The business cycle indicates where an economy is going. Since 2008, where the US financial and housing crises hit Europe, the economy still has to recover. It has slowly crawled out of one of the nastiest recessions since the 1970, but government measures to increase spending power and inject incentives that could get a true recovery started are still missing. The predicted economic growth for 2011 is 0.6% and in 2012 the economy is predicted to grow at a level of 0.7% (Allen, 2011). At these levels, an economy is considered stagnant. The consequences of economic stagnation can be seen in low purchasing power, high unemployment and high inflation. Since 1981, it is the first time that the household incomes have fallen under last year’s income rates. This of course leads to even less spending on the side of the consumers, and the saver’s ratio goes up. Government desperately must try to give incentives to consumers to spend their income and save less to stimulate economic growth (Cohen, 2011). This of course goes hand in hand with the all-time high inflation rate of 5.2%, which is the highest inflation rate since 20 years. Prices have gone up drastically in comparison the increase in income, which is why the real purchasing power of consumers has stalled and now decreased (O'Connor, 2011). As a counter measure the bank of England has dropped its interest rates to 0.5% so that consumers can afford easy money and spend it to jumpstart the economy (Bank of England, 2011).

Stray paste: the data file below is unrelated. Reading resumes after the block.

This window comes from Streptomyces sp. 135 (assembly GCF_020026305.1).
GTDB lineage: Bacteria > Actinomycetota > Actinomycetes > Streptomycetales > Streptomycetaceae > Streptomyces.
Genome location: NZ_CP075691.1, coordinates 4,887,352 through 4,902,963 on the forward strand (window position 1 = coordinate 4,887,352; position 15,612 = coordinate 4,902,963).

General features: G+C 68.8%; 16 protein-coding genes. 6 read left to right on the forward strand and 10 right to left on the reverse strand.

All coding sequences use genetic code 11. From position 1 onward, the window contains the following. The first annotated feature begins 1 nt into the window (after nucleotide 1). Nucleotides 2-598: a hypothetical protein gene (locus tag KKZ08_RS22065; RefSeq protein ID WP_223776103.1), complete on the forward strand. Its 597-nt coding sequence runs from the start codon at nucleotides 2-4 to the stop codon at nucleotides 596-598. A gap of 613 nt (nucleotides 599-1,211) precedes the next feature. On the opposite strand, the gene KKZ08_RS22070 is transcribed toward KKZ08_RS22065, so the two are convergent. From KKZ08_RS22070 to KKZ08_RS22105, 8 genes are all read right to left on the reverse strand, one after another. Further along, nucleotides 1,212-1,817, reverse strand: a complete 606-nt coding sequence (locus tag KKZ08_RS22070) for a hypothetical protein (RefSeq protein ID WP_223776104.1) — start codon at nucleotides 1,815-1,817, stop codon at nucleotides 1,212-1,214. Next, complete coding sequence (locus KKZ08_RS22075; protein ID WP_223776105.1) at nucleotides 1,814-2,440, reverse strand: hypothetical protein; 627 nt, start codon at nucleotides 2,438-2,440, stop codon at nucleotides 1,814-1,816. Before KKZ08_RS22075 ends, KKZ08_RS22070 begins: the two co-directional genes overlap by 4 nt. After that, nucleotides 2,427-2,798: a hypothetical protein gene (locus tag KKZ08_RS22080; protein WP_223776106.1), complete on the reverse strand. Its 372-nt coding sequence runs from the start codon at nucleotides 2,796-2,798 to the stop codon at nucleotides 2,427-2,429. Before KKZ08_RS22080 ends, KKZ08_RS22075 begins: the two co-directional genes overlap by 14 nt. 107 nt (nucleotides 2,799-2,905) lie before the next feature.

Currency

The UK is one of the few countries within the European Union that preserves its currency and does not introduce the Euro. This of course bears the consequence that exchange rates between the Sterling and the Euro vary and depending on the current economic climate, arbitrage can be made. This also means that for importing and exporting goods, different rates are favourable. In the case of Fritz-Kola, who would be exporting goods into the UK, receiving Sterling, an exchange rate with a weak Sterling would be preferable, since those monies need to be changed in Germany. The better contractual agreement for FK would be to be paid in Euro. This means that the importer would have to change Sterling to Euro first, and FK would receive a fixed amount of Euro, without any risk of losing money to unfavourable rates.